During passage through the human gastrointestinal tract, enterohemorrhagic Escherichia coli (EHEC) encounters numerous stresses. EHEC utilizes various strategies to combat and survive these host assaults and possibly employs them as cues about the local microenvironment to enhance infection. This investigation looks at how exposure to changing concentrations of short chain fatty acid mixtures (SCFA) associated with passage through the human small (SI) and large intestines (LI) affects EHEC flagella expression and motility. In addition, the study also examines several two component systems for their involvement with SCFA-induced flagella regulation.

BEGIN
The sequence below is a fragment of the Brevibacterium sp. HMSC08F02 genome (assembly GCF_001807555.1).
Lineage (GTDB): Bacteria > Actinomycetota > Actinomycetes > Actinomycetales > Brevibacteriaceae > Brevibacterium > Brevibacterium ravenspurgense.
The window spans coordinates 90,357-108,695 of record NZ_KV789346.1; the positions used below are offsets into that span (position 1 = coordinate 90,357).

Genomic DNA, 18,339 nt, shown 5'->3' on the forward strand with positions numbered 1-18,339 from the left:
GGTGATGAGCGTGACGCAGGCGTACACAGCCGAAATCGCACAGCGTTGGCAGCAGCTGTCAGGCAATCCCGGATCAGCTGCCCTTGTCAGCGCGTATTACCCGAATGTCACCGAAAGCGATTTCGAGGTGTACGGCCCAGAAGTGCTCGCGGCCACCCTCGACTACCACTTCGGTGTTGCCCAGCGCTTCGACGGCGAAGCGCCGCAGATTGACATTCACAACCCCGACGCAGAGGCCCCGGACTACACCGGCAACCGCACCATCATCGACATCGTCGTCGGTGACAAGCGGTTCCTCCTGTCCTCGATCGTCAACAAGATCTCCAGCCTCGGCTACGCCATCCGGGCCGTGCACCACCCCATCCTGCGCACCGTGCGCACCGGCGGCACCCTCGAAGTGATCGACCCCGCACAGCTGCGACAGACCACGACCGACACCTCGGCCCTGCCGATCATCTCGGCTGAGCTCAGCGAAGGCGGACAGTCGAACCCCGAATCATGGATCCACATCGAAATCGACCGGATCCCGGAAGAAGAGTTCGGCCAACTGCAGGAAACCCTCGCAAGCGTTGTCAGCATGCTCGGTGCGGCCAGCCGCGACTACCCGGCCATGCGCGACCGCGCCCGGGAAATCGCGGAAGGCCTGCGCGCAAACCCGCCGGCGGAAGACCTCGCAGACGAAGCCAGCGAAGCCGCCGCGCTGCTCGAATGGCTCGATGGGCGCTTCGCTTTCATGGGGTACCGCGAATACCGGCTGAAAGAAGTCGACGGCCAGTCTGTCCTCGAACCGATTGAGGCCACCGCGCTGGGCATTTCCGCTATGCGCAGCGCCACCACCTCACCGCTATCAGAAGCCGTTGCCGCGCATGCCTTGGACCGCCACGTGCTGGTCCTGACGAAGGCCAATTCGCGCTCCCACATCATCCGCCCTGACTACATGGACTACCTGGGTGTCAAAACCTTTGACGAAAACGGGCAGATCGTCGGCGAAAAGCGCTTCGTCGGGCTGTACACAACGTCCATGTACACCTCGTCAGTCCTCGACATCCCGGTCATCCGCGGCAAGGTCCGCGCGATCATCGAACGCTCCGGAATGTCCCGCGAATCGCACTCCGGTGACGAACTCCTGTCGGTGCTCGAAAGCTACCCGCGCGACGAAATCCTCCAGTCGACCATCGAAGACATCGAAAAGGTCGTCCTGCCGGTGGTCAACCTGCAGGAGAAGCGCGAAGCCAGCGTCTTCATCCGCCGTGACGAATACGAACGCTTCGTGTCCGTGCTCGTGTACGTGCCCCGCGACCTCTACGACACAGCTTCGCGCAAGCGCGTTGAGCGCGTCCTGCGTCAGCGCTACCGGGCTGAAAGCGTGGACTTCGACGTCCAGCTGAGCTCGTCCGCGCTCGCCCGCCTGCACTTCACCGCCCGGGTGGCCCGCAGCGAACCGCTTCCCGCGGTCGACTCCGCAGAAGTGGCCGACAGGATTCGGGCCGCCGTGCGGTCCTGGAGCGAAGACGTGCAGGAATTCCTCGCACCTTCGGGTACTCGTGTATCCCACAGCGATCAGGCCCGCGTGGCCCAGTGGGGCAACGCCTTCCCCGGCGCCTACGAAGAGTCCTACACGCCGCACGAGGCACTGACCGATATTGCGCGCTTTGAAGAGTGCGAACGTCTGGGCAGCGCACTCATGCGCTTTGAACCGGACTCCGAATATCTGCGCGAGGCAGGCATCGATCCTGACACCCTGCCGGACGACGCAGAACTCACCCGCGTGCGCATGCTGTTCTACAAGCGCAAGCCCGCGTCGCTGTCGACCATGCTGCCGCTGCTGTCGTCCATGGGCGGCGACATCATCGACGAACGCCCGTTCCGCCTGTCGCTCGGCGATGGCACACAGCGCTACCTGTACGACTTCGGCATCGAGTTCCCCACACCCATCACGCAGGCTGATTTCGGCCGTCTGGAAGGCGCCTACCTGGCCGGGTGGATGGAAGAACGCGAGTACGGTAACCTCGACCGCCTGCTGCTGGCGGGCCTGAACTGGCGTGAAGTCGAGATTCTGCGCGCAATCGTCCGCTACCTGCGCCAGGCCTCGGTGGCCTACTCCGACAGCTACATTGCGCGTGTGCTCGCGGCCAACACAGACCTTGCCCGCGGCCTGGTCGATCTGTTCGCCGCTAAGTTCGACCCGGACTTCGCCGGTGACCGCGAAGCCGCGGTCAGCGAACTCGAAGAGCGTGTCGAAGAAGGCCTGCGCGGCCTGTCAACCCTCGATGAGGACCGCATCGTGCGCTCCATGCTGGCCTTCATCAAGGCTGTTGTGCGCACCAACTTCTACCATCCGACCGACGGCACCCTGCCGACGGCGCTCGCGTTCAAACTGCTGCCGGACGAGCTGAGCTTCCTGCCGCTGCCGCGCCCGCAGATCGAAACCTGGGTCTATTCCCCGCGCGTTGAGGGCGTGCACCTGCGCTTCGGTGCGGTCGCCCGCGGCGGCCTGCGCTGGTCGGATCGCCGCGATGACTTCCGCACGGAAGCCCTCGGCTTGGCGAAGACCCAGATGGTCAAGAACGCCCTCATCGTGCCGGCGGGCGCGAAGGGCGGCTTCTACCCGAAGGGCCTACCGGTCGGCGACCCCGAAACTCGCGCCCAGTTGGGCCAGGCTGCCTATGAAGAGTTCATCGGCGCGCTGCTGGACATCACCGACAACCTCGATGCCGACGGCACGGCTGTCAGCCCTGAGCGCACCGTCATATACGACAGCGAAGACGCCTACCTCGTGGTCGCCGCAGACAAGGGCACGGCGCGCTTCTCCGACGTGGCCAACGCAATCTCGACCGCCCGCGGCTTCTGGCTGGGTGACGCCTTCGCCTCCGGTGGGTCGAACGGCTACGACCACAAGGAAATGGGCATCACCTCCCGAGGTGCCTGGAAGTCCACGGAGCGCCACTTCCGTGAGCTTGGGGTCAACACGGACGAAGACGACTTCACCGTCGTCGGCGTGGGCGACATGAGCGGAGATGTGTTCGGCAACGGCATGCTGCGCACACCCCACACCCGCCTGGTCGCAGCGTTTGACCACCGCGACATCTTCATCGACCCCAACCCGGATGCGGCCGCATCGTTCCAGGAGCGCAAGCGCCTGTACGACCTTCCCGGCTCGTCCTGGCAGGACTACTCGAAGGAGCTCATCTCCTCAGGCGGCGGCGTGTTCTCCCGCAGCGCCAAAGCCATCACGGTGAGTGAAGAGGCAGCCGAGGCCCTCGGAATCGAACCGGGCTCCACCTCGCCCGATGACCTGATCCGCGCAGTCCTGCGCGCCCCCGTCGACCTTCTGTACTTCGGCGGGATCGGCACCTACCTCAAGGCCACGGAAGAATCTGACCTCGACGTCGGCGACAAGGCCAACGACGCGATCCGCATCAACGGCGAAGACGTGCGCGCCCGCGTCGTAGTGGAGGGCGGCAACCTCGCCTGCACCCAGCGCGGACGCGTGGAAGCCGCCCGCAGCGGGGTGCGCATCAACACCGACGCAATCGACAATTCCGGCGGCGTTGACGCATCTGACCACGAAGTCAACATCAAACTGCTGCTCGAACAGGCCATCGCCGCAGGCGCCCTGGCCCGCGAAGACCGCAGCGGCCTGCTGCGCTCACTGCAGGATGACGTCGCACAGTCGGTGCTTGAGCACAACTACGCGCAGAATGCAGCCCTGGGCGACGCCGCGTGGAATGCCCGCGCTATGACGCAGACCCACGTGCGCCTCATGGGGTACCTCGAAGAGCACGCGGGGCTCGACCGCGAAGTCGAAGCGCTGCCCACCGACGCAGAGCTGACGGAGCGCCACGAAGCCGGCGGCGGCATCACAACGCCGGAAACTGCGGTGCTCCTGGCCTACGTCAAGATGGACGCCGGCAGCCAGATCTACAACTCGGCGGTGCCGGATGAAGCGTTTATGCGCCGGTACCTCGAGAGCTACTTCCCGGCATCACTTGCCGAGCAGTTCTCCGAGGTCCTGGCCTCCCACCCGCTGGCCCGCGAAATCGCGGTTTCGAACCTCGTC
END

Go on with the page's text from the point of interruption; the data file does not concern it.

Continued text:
The results indicate that SCFA mixture typical of SI may cue increased EHEC flagellar expression and function while SCFA mixture typical of LI, the site of EHEC colonization, may promote diminished flagella expression and function. Overall, this study contributes to our knowledge on how EHEC sense and respond to host environmental signals in a way that may promote to infection.